Pine nut oil is a uniquely rich natural source of powerful antioxidants

Extra virgin pine nut oil is a uniquely potent natural source of powerful antioxidants, as well as antioxidant co-factors and “building blocks”. First, it contains up to 56 mg/100 g of natural alpha-tocopherol (vitamin E) – the most effective non-enzymatic antioxidant for terminating the chain reactions of lipid peroxidation in cell membranes. In its vitamin E content it is second only to wheat germ oil and Camelina oil. It is significantly richer in vitamin E than any other common vegetable oil (for example, extra virgin olive oil contains five times less vitamin E than extra virgin pine nut oil). And, finally, it is very important that pine nut oil contains a natural, maximum-potency form of vitamin E (d-alpha-tocopherol), whereas a vast majority of vitamin E capsules sold as dietary supplements contain synthetic forms of tocopherol (primarily dl-alpha-tocopherol acetate), which are at best only half as potent as natural vitamin E.

The next important group of antioxidant compounds present in extra virgin pine nut oil are carotenoids. Carotenoids are organic pigments occurring in plants and some types of algae and fungus. So far, more than 600 of them were identified. Their molecular structure makes them very efficient free radical scavengers, resulting in a powerful antioxidant effect. Some carotenoids (for example, beta-carotene) fall into the category of pro-vitamin A. From them, our body makes retinol (vitamin A), which is a potent antioxidant itself.

Pine nut oil is a rich source of carotenoids, supplying about 30 mg/100 g of these antioxidant and pro-vitamin compounds. The fact that these carotenoids are dissolved in oil greatly increases their bioavailability to our bodies in two ways. First, the carotenoids are already released from the plant matrix (under certain circumstances, this release may be difficult, making carotenoids in some foods less usable compared to others), and, second, fat is a necessary cofactor for carotenoid uptake.

The abundance of vitamin E and carotenoids alone would make extra virgin pine nut oil an excellent natural antioxidant supplement, but there is much more to its antioxidant activity. As noted above, another major antioxidant, glutathione, is a tripeptide synthesized by our cells from three amino acids: cysteine, glycine, and glutamate. Pine nut oil, rich in essential and non-essential amino acids, supplies all three of these glutathione building blocks. Therefore, it is also an important glutathione booster, capable of enhancing the free radical scavenging performance of this major antioxidant both directly and via glutathione peroxidase.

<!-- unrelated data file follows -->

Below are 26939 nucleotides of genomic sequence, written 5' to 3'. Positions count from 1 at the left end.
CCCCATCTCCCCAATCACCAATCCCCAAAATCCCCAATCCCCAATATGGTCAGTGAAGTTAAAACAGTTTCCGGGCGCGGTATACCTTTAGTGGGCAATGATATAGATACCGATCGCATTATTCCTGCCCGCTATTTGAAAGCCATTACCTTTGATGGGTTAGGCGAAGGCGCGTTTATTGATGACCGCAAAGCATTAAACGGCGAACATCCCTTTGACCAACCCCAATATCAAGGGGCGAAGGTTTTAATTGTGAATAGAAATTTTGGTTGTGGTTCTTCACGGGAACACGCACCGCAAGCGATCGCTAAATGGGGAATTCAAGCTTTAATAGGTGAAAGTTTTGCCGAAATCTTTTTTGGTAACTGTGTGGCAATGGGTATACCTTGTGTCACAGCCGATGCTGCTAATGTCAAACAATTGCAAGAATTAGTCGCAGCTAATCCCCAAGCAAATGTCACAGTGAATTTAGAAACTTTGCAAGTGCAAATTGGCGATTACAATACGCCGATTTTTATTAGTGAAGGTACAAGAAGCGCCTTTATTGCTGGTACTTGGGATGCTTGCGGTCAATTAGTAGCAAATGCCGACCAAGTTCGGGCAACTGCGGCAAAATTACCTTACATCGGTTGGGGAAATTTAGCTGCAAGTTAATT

Finally, extra virgin pine nut oil is exceptionally rich in trace metal cofactors for enzymatic antioxidants superoxide dismutase (SOD) and catalase. It contains 20 mg/100 g of zinc, 16 mg/100 g of manganese, and 4 mg/100 g of copper - all of them required for maximum efficiency of SOD. It also supplies about 19 mg/100 g of iron, an essential cofactor for both SOD and catalase. Consequently, pine nut oil not only provides our body with a potent boost of "external", non-enzymatic antioxidants (vitamin E and carotenoids), but also reinforces and optimizes the body's own enzymatic potential for scavenging free radicals expressed through superoxide dismutase, catalase, and glutathione peroxidase. This powerful combination of antioxidants and antioxidant cofactors makes pine nut oil an excellent nutritional source of health-promoting natural compounds capable of neutralizing and reversing the damaging effects of free radicals. Enhanced by its newly validated ability to naturally enhance metabolism and improve digestion, it makes pine nut oil a welcome addition to the growing list of traditional healing super-foods from around the globe.

Omega-3 fatty acids, free radicals and antioxidants

Omega-3 fatty acids are in the spotlight of today's natural and holistic approaches to human health. These healthy essential fats have been almost entirely forced out of the everyday American diet by the commercialization of our food supply by the food processing industry. In recent years, extensive research and numerous clinical studies have confirmed that omega-3 fats are involved in many vital physiological processes in our body, and that their deficit may cause or aggravate many serious medical problems and conditions, including atherosclerosis, hypertension, thrombosis, and other cardiovascular problems, arthritis, irritable bowel syndrome, dermatitis, asthma, ADHD, gastroduodenal diseases and even cancer. Therefore, adding a good source of omega-3 fatty acids to one's diet is believed to be a good way of improving or preventing these conditions.

However, almost any oil rich in omega-3s goes rancid very easily, especially when its natural antioxidants are removed by refining or distillation. This process is known as auto-oxidation, and it generates millions and millions of damaging free radicals. Bruce Fife, N.D., talks about these unwanted side effects of taking unstable omega-3 oils in his article entitled "The Facts on Flax"*: